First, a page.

Is Your Stethoscope Really Clean?

As a medical professional, you know the importance of keeping your equipment and tools  clean. Whether its your ADC otoscope or your Littmann Master Cardiology stethoscope, proper care must be taken to ensure that it is clean. Unfortunately, many professionals do not know the proper way to clean their stethoscope and could potentially be putting their clients at risk.

Stethoscopes: An Infection Hazard?

Since as early as 1972, many have believed stethoscopes to be possible carriers of bacteria. A medical journal called “The Lancet” reported a study carried out in London that 21 out of 100 randomly chosen stethoscopes from a hospital were positive to have staphylococci, a type of bacteria that’s behind food poisoning.
This wasn’t the only study conducted. There were plenty of other research studies in other parts of the world; all of which pointed to one thing — though a stethoscope is the most useful and frequently used medical instruments, it is also one of the dirtiest.

The Right Disinfecting Process

Any infection risk can be avoided and eliminated by just simply wiping the stethoscope’s diaphragm and bell with a disinfectant in between using it on different patients. However, the sad part is that not all medical practitioners are diligent enough to regularly clean their devices and in some cases, there are even those who do not know the proper way to disinfect a stethoscope.
Generally, there are three types of disinfectants that are recommended for stethoscope cleaning. These are:
1. 70% Isopropyl Alcohol
The widely known and most effective disinfectant is 70% isopropyl alcohol. This is available in various forms. Of course, there are alcohol pads, wipes, and the very typical one in bottles.
When using 70% isopropyl alcohol for cleaning a stethoscope, do not pour the solution directly on the device. Instead, use a moistened cotton ball or gauze pad (in case you’re not using alcohol pads or wipes). The trick in cleaning with 70% Isopropyl Alcohol is first, you apply some friction as you wipe. Then, you leave the residue alcohol to dry; in other words – leave it to air dry.


2. Ethanol-Based Hand Cleaner
If you don’t like to use isopropyl alcohol, you can use the alternative — an ethanol-based foam. It is a type of foam that one can use for hand washing even if there’s no running water or sink. Basically, using an ethanol-based cleaner is the most convenient way to disinfect medical instruments.


3. Antibacterial Soap/Wipes
Another alternative is to make use of antibacterial soap or wipes. However, there still isn’t any sufficient evidence that can really say that antibacterial soap/wipes can thoroughly clean and disinfect medical instruments.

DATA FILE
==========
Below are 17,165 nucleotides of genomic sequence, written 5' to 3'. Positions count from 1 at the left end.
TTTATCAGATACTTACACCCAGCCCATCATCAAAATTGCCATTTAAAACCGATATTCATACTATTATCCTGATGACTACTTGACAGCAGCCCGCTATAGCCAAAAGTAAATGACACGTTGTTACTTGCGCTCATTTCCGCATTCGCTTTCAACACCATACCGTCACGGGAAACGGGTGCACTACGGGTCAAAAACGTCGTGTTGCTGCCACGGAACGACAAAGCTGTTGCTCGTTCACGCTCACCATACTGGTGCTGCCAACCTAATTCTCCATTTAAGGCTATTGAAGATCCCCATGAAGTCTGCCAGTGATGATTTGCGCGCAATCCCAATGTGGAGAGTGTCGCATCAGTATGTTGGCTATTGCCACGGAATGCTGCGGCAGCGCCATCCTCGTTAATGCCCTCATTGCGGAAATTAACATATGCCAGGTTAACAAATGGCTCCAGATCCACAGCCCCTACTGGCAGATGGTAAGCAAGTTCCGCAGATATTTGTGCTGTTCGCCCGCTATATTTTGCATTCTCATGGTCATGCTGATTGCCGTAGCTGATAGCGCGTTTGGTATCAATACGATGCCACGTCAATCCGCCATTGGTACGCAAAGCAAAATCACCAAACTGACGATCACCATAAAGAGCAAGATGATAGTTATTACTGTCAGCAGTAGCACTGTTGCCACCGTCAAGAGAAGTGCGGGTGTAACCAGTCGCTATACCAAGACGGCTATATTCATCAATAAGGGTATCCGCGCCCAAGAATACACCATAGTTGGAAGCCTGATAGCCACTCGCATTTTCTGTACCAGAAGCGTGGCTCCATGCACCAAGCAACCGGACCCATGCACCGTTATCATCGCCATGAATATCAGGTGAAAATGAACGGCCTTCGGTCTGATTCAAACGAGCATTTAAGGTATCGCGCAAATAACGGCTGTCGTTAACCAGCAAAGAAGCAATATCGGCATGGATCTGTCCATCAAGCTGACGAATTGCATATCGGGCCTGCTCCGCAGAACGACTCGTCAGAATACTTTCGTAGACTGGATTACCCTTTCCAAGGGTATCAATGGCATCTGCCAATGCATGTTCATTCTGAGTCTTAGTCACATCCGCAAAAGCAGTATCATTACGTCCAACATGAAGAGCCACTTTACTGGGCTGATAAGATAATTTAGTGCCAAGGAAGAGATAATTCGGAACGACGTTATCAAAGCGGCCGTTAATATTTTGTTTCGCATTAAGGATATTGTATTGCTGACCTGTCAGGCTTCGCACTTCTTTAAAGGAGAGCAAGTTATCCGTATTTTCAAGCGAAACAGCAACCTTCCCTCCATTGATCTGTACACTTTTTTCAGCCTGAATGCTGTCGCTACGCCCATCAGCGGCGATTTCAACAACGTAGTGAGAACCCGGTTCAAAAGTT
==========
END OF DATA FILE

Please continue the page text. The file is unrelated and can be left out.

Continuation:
When to Disinfect

The threat of of being a carrier for infections is always there because not many medical professionals actually know when to clean their medical instruments. Ideally, one should disinfect (or should I say clean) his or her stethoscope:

  • In Between Patients – To avoid and eradicate the risk of possibly carrying and transferring bacteria, it is ideal to clean in between patients.
  • Before/After Shift – Medical practitioners are highly encouraged to see to it that cleaning their stethoscopes at the start and end of their day, is made into a habit.
  • As Needed – Naturally, there are really cases that need you to clean your stethoscope right away (e.g. if it has been soiled or contaminated, etc.)

The Don’ts of Stethoscope Cleaning

What’s really the proper way to clean a stethoscope? Here are some points that your should NEVER do:
  • NEVER Sterilize – Most medical instruments are sterilized for proper disinfection. This is not the case with stethoscopes. These instruments should never be sterilized or exposed to any form of heat since doing so will alter a couple of components in the device.
  • DO NOT Soak – Washing with running water is fine; but never soak and leave a stethoscope in a basin or water or any form of disinfectant.
  • DON’T Expose to Heat – Stethoscopes should be left to air-dry. One should never use a blower or expose the unit to any form of heat for the purposes of drying it right after cleaning it.
So using the techniques and guidelines outlined above, you now have the know how to ensure you keep your stethoscope clean and free of bacteria.


  • Marina m

    Marina is an Emergency Nurse based in NYC with a passion for writing. With over 10 years of experience in the field, Marina brings a unique perspective to her writing, drawing from her experiences caring for patients in high-stress situations. Her work has been featured in several publications and she continues to explore her creative side through writing in her free time.

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